That’s pretty much the extent of my paper knowledge and I encourage you to utilise your local library and have a read of whatever you can get your hands on – you’ll find your favourite style of writing pretty soon. One word of warning: even the news articles will contain bias. Not as much as a column – not as obviously much as a column, anyway – but differentiating between reported fact, the writer’s opinion and a senior management-based reference (like a journalist highly rating a film released on a company owned by the newspaper’s owner) is a fun and useful skill. One that Daily Mail readers are lacking above all others.

In terms of magazines, there is only one I read, though I read it more thoroughly than I do all papers: Private Eye. Edited by the dude who sits on the left in Have I Got News for You, it’s predominately satire but also has some serious reporting and its Street of Shame section calls out other newspapers’ crap. If I remember correctly, it was one of the few publications that picked up on Cyril Smith being a paedophile about 20 years before the Jimmy Savile scandal – I think they got sued over the allegations. They get sued a lot. The Economist is also useful if you want to get really intellectual – and the ads in the back are brilliant if you want to pretend you have a PhD.

The Family Debate Way: Television

Ah, the real Six O’Clock News. I love it. If you’re anything like me, couch-surfing wise, you start your channel-flicking marathons around the entertainment channels (Virgin Media 121) and go up to music (Kerrang! TV is 342) and maybe into films (avoid the porn channels just past them).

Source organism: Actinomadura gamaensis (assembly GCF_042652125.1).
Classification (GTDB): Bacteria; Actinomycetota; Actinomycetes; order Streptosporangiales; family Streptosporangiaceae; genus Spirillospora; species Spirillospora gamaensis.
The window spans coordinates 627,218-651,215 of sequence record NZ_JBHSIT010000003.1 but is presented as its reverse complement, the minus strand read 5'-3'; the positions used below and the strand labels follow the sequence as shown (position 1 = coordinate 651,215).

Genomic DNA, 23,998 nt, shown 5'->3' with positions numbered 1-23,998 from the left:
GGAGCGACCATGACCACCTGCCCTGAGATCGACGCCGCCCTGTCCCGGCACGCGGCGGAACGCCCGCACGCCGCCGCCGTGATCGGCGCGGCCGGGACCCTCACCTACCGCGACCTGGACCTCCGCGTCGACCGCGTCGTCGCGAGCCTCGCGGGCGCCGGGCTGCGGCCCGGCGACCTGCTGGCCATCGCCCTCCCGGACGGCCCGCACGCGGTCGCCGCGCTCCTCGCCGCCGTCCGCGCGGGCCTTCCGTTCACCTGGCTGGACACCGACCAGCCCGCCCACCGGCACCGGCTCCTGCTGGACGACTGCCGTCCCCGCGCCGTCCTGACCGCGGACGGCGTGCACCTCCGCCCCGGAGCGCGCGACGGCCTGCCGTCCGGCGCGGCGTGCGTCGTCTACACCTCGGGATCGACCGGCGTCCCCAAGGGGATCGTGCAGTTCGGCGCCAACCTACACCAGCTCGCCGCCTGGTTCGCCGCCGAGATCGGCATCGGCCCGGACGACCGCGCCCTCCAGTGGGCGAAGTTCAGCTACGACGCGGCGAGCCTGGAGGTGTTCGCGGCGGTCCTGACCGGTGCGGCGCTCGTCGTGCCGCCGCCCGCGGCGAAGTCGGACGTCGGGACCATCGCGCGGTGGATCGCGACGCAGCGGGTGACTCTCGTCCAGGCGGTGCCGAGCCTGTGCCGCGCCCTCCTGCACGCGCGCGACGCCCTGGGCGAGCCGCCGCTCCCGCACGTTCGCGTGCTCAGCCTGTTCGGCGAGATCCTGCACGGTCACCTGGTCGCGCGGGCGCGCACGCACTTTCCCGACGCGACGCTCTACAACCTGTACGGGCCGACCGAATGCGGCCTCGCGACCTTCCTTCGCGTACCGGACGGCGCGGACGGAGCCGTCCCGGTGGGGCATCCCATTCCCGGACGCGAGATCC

This is stupid.

Go straight to the good stuff: the plethora of news channels. BBC News 24 HD is 604 for me and it’s on all the time. So if you’re out at ten o’clock or eating at six you can keep in the loop! I’m assuming your family bought a huge massive mega TV broadband phone package deal, in which case you probably have access to CNN, Al Jazeera English, Euro News, BBC Parliament and if you’re unlucky FOX.

The good thing about TV news is that because they’re broadcasting to everybody, they have to explain everything. Hence why reporters go to whacky places or walk through green screened graphics – the information needs to be understandable to the average viewer. You’re not the average viewer because you’re a) reading this and b) you know that you can access CNN.

A downside to the TV is that because most non-24-hour slots are short, detail can be missed from a story, and some stories aren’t told at all. Syria is big news when there’s been a huge bombing or war crime, for example, but gets overtaken by the next big thing. The same thing happened in all areas of the mainstream media to #BringBackOurGirls and Flight MH370. Both are still missing, by the way.

 The Hands-Free Way: Radio

You know, the way they kept up with business in World War II. Radio is cool because you aren’t rendered immobile and you can listen while you’re in the car or doing boring stuff, like chores. BBC Radio 4 has a good broadcast in the morning, which I discovered completely accidentally when I was searching for a radio station without jingles or adverts for my morning alarm. I’ve also heard good things about the BBC World Service, which apparently has a worldwide following because it’s an alternative to propaganda-ridden state media.

The Hipster Way: Websites and Social Media

I should probably point out that I’m not entirely sure what a hipster is, although many of the people I’ve known who have declared themselves to be one have actually been twats. I’m not sure if that’s the point. Anyway, social media basically sparked the Arab Spring, because for the first time people had ways to communicate meet-ups and ideas quickly. So instead of using Twitter to hashtag how great your favourite band is to promote a crappy MTV contest, use it to keep up with a conflict or political situation as-it-happens. There was a Russian soldier who posted a picture of himself with Russian weapons inside Ukranian borders on Instagram, and Osama bin Laden’s house’s siege was posted about on Twitter as it occurred, which says it all. The people inside war zones are exactly the same as everyone else so you can see the actual stuff that’s going on. You don’t have to follow accounts if it bums you out, but searching a tag here and there makes you like well intelligent.